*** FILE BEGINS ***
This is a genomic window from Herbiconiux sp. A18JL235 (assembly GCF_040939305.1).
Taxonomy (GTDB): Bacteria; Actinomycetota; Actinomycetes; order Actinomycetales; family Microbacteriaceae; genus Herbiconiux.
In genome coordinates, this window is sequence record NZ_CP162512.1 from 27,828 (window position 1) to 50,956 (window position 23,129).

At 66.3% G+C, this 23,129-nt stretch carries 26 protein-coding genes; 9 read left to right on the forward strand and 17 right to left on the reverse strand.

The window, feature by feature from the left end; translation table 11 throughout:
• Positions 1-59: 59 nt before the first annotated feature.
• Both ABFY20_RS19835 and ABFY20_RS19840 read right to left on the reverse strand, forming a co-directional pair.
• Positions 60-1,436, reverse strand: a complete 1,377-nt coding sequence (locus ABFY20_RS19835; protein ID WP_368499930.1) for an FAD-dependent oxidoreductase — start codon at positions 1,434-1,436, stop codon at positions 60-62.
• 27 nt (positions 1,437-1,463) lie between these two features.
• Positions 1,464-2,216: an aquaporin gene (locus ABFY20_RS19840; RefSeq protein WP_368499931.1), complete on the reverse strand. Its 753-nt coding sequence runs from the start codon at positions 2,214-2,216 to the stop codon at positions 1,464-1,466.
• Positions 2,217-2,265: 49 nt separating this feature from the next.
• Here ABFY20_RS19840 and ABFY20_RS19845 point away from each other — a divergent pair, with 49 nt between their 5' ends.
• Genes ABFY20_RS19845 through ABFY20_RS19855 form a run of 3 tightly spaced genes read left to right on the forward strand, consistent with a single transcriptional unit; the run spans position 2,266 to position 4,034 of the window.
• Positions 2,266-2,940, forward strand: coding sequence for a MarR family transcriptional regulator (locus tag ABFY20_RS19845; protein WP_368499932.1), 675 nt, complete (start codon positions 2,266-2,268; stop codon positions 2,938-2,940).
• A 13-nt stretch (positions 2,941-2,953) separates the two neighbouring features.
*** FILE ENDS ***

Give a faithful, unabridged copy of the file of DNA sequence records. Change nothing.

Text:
This is a genomic window from Herbiconiux sp. A18JL235 (assembly GCF_040939305.1).
Taxonomy (GTDB): Bacteria; Actinomycetota; Actinomycetes; order Actinomycetales; family Microbacteriaceae; genus Herbiconiux.
In genome coordinates, this window is sequence record NZ_CP162512.1 from 27,828 (window position 1) to 50,956 (window position 23,129).

At 66.3% G+C, this 23,129-nt stretch carries 26 protein-coding genes; 9 read left to right on the forward strand and 17 right to left on the reverse strand.

The window, feature by feature from the left end; translation table 11 throughout:
• Positions 1-59: 59 nt before the first annotated feature.
• Both ABFY20_RS19835 and ABFY20_RS19840 read right to left on the reverse strand, forming a co-directional pair.
• Positions 60-1,436, reverse strand: a complete 1,377-nt coding sequence (locus ABFY20_RS19835; protein ID WP_368499930.1) for an FAD-dependent oxidoreductase — start codon at positions 1,434-1,436, stop codon at positions 60-62.
• 27 nt (positions 1,437-1,463) lie between these two features.
• Positions 1,464-2,216: an aquaporin gene (locus ABFY20_RS19840; RefSeq protein WP_368499931.1), complete on the reverse strand. Its 753-nt coding sequence runs from the start codon at positions 2,214-2,216 to the stop codon at positions 1,464-1,466.
• Positions 2,217-2,265: 49 nt separating this feature from the next.
• Here ABFY20_RS19840 and ABFY20_RS19845 point away from each other — a divergent pair, with 49 nt between their 5' ends.
• Genes ABFY20_RS19845 through ABFY20_RS19855 form a run of 3 tightly spaced genes read left to right on the forward strand, consistent with a single transcriptional unit; the run spans position 2,266 to position 4,034 of the window.
• Positions 2,266-2,940, forward strand: coding sequence for a MarR family transcriptional regulator (locus tag ABFY20_RS19845; protein WP_368499932.1), 675 nt, complete (start codon positions 2,266-2,268; stop codon positions 2,938-2,940).
• A 13-nt stretch (positions 2,941-2,953) separates the two neighbouring features.